Apple tests iPhone bug-fix system that doesn't require full iOS updates

Apple tests iPhone bug-fix system that doesn’t require full iOS updates


Apple tests iPhone bug-fix system that doesn't require iOS updates
In the future, expect Rapid Security Responses from Apple for iOS, macOS and iPadOS.
Photo: Ed Hardy/Cult of Mac

A second round of ‘Rapid Security Response’ bug patches for the iOS 16.2 and iPadOS 16.2 betas were seeded to developers and other beta testers on Monday. At this point, Apple is testing the system for distributing these by releasing them for beta versions of the operating systems.

Once testing is over, these will allow Apple to fix security problems without releasing a full OS update.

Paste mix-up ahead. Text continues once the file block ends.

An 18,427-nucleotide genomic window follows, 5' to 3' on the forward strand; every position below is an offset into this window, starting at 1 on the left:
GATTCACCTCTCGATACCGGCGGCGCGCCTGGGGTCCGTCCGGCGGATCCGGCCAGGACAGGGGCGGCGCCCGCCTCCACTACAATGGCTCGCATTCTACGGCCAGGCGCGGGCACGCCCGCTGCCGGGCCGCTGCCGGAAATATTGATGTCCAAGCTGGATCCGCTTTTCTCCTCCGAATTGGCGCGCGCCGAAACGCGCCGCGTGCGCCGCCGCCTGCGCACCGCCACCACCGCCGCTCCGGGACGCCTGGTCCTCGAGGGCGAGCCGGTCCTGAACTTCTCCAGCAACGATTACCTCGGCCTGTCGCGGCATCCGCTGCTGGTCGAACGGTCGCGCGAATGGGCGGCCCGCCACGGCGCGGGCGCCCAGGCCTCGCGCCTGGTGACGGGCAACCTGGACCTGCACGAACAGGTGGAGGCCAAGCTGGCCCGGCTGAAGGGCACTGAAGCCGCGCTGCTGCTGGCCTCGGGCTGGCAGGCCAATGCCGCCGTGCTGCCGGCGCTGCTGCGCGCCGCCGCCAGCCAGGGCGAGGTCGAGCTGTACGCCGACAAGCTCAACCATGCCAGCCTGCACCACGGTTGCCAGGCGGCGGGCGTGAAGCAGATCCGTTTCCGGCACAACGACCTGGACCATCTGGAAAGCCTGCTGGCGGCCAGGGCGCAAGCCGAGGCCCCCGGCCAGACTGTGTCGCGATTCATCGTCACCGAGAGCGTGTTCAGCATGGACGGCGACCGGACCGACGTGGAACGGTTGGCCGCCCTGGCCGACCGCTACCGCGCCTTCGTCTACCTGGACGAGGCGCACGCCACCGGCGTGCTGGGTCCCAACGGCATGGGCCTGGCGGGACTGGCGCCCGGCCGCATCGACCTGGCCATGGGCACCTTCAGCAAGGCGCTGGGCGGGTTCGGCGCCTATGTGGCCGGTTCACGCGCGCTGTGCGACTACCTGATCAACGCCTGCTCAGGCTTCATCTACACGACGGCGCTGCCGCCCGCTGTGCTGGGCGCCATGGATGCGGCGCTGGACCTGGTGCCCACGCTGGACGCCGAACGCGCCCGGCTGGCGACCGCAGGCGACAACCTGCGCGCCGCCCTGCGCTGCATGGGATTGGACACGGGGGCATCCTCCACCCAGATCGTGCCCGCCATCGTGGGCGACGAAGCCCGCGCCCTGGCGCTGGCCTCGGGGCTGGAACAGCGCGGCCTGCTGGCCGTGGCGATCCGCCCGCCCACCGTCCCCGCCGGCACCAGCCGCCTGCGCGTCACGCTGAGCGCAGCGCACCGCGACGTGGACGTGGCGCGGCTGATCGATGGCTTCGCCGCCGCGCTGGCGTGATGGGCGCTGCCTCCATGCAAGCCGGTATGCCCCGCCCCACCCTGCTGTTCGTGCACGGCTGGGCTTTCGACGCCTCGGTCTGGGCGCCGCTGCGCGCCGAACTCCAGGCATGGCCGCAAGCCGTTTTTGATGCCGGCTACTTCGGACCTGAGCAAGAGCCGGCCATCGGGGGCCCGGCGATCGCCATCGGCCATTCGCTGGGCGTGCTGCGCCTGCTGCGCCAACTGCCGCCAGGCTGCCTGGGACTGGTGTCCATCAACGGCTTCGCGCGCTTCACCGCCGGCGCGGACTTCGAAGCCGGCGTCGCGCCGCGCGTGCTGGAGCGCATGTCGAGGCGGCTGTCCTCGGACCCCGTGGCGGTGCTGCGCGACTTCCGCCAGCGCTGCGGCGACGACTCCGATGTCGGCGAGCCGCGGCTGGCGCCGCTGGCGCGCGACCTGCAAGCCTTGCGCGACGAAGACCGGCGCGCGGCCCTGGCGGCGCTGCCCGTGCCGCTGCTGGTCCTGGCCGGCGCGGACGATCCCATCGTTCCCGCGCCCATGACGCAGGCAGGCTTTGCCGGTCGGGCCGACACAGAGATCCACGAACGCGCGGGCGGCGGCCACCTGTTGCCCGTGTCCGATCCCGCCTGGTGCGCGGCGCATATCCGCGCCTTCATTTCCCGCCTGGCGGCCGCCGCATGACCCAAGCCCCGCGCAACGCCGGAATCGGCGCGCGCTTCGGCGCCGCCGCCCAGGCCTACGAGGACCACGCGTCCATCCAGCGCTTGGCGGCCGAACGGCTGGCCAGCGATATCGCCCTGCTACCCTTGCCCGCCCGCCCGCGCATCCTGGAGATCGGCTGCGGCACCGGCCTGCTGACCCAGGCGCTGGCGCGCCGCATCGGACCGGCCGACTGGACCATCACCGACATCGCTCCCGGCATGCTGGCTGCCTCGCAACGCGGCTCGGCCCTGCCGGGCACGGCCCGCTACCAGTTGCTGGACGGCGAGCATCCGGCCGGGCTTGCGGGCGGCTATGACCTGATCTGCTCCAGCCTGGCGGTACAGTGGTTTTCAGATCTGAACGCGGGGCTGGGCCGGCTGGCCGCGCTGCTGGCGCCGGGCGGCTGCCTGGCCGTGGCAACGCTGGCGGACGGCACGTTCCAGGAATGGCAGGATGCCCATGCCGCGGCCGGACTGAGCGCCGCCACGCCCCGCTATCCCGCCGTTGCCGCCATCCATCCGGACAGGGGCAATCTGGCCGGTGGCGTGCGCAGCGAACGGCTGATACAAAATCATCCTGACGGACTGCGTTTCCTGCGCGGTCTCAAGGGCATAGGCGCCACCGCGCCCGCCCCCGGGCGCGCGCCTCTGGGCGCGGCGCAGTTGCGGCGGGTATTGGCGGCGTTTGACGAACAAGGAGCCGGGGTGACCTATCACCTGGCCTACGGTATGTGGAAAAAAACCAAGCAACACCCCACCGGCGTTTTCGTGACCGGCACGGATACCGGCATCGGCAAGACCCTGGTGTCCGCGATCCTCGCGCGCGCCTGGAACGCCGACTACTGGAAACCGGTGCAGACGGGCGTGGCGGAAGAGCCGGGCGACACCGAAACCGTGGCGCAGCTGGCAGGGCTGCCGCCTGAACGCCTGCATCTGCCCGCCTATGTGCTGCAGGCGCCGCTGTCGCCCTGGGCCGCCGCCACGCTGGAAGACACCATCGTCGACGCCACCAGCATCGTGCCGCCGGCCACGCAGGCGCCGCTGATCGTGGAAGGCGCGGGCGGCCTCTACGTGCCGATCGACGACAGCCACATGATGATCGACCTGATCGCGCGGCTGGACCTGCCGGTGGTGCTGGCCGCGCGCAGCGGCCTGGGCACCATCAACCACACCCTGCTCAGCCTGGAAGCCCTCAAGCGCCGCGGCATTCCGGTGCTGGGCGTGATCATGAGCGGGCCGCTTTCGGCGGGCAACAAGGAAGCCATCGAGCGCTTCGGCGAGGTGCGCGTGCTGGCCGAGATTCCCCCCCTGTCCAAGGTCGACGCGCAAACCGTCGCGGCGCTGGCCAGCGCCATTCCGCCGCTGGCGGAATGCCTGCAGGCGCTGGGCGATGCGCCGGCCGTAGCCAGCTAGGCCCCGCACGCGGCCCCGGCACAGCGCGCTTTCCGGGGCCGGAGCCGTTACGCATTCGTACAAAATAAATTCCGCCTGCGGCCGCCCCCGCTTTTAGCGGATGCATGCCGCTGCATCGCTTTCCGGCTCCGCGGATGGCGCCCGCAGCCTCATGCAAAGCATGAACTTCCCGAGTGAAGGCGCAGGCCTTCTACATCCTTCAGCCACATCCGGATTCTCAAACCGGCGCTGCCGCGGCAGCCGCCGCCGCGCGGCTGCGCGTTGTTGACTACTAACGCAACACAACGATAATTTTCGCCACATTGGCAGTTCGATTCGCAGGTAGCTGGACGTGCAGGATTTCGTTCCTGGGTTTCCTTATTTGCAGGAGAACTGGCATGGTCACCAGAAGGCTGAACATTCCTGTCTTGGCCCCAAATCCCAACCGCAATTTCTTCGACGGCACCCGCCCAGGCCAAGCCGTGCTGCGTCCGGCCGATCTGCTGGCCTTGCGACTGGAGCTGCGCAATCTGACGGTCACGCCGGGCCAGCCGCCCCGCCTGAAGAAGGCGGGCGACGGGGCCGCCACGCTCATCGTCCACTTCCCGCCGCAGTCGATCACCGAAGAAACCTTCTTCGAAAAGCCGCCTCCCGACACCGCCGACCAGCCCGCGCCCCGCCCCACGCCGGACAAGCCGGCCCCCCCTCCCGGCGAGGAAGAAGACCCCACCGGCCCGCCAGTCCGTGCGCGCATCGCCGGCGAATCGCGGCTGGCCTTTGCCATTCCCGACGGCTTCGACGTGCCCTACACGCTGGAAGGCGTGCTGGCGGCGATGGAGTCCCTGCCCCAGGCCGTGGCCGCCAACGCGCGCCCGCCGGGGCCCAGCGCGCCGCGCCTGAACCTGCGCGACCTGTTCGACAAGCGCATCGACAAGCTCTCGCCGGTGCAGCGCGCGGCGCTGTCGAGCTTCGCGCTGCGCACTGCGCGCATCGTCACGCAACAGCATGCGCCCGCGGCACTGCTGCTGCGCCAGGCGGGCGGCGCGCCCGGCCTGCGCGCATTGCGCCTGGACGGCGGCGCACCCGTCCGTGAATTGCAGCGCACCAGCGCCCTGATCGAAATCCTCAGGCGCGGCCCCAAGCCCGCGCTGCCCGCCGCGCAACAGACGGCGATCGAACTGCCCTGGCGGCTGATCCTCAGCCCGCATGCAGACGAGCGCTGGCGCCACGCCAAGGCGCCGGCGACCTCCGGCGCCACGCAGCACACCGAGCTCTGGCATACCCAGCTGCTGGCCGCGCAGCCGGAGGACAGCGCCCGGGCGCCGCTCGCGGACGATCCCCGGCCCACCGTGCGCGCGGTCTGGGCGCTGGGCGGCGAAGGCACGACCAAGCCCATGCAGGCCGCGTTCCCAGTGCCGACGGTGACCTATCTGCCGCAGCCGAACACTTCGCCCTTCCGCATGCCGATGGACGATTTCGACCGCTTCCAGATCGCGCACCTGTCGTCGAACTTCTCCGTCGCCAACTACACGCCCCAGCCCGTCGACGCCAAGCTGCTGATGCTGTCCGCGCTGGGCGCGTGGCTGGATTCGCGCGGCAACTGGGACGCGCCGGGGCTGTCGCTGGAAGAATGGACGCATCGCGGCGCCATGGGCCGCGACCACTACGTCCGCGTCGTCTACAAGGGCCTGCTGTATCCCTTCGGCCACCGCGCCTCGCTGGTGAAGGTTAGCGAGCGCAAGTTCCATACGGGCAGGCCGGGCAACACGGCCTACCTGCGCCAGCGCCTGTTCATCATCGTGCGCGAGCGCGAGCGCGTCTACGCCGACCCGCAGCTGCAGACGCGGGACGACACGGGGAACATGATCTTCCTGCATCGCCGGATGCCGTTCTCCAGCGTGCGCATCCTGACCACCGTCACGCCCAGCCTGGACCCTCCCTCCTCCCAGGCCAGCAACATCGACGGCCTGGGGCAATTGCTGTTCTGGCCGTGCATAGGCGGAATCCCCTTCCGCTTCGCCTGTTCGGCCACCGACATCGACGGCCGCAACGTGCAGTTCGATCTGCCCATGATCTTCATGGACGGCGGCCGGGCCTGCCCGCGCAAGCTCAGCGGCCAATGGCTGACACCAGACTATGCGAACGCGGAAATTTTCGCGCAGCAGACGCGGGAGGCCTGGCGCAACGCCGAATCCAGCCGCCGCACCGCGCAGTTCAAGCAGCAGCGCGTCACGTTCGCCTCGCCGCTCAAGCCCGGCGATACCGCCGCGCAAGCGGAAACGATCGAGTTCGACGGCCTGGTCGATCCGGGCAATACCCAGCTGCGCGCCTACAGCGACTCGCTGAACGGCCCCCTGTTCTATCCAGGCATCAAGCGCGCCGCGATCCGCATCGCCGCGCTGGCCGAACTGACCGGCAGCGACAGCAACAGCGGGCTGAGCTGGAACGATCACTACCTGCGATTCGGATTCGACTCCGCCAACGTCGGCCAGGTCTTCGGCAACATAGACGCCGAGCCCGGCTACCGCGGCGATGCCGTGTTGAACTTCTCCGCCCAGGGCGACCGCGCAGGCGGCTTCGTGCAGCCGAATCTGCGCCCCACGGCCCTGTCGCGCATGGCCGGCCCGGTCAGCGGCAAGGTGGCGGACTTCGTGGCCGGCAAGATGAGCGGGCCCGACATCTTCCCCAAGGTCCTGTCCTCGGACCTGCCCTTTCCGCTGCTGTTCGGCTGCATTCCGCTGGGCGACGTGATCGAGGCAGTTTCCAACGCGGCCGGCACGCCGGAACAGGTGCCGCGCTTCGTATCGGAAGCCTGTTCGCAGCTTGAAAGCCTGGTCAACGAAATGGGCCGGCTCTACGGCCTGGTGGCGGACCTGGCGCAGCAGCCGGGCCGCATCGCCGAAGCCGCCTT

‘Rapid Security Response’ patches are faster than OS updates

Don’t be confused if you’ve never heard of a ‘Rapid Security Response’ update before. They’re so new they’re still in testing. The first ones went out to developers on November 22, and the second round was distributed almost a week later.

Apple recently explained that, “In a future update to iOS 16, iPadOS 16.1, and macOS 13, Apple will add a mechanism for shipping security fixes to users more frequently.”

The first round was simply a test for the new system. The second round probably is as well.

Too many OS updates

To understand the need for Rapid Security Responses, consider iOS 16.1.1, iPadOS 16.1.1 and macOS 13.0.1. These are all operating system updates that simply close security holes and have no new features. Apple apparently regards as overkill a full OS update to fix a few security-related bugs.

In the future, rather than being operating system updates with their own version numbers, similar patches will be distributed as Rapid Security Responses instead.


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